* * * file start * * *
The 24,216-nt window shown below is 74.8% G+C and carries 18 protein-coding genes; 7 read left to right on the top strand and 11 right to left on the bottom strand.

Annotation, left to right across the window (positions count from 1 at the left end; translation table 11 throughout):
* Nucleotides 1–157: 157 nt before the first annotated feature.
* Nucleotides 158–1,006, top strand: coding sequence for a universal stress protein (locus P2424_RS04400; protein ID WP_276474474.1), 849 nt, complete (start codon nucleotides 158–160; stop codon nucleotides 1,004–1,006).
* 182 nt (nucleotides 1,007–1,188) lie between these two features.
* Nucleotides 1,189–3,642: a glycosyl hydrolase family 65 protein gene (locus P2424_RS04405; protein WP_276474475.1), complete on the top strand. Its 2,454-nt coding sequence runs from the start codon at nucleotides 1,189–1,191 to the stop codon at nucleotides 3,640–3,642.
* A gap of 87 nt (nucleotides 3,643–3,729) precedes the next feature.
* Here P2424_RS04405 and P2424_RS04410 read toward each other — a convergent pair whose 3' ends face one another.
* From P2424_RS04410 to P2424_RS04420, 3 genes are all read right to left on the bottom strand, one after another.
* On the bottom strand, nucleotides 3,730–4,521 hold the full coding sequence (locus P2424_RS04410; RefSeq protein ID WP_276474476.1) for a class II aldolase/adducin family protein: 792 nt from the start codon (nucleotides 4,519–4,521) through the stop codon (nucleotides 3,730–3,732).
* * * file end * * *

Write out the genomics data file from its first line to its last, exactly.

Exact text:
The 24,216-nt window shown below is 74.8% G+C and carries 18 protein-coding genes; 7 read left to right on the top strand and 11 right to left on the bottom strand.

Annotation, left to right across the window (positions count from 1 at the left end; translation table 11 throughout):
* Nucleotides 1–157: 157 nt before the first annotated feature.
* Nucleotides 158–1,006, top strand: coding sequence for a universal stress protein (locus P2424_RS04400; protein ID WP_276474474.1), 849 nt, complete (start codon nucleotides 158–160; stop codon nucleotides 1,004–1,006).
* 182 nt (nucleotides 1,007–1,188) lie between these two features.
* Nucleotides 1,189–3,642: a glycosyl hydrolase family 65 protein gene (locus P2424_RS04405; protein WP_276474475.1), complete on the top strand. Its 2,454-nt coding sequence runs from the start codon at nucleotides 1,189–1,191 to the stop codon at nucleotides 3,640–3,642.
* A gap of 87 nt (nucleotides 3,643–3,729) precedes the next feature.
* Here P2424_RS04405 and P2424_RS04410 read toward each other — a convergent pair whose 3' ends face one another.
* From P2424_RS04410 to P2424_RS04420, 3 genes are all read right to left on the bottom strand, one after another.
* On the bottom strand, nucleotides 3,730–4,521 hold the full coding sequence (locus P2424_RS04410; RefSeq protein ID WP_276474476.1) for a class II aldolase/adducin family protein: 792 nt from the start codon (nucleotides 4,519–4,521) through the stop codon (nucleotides 3,730–3,732).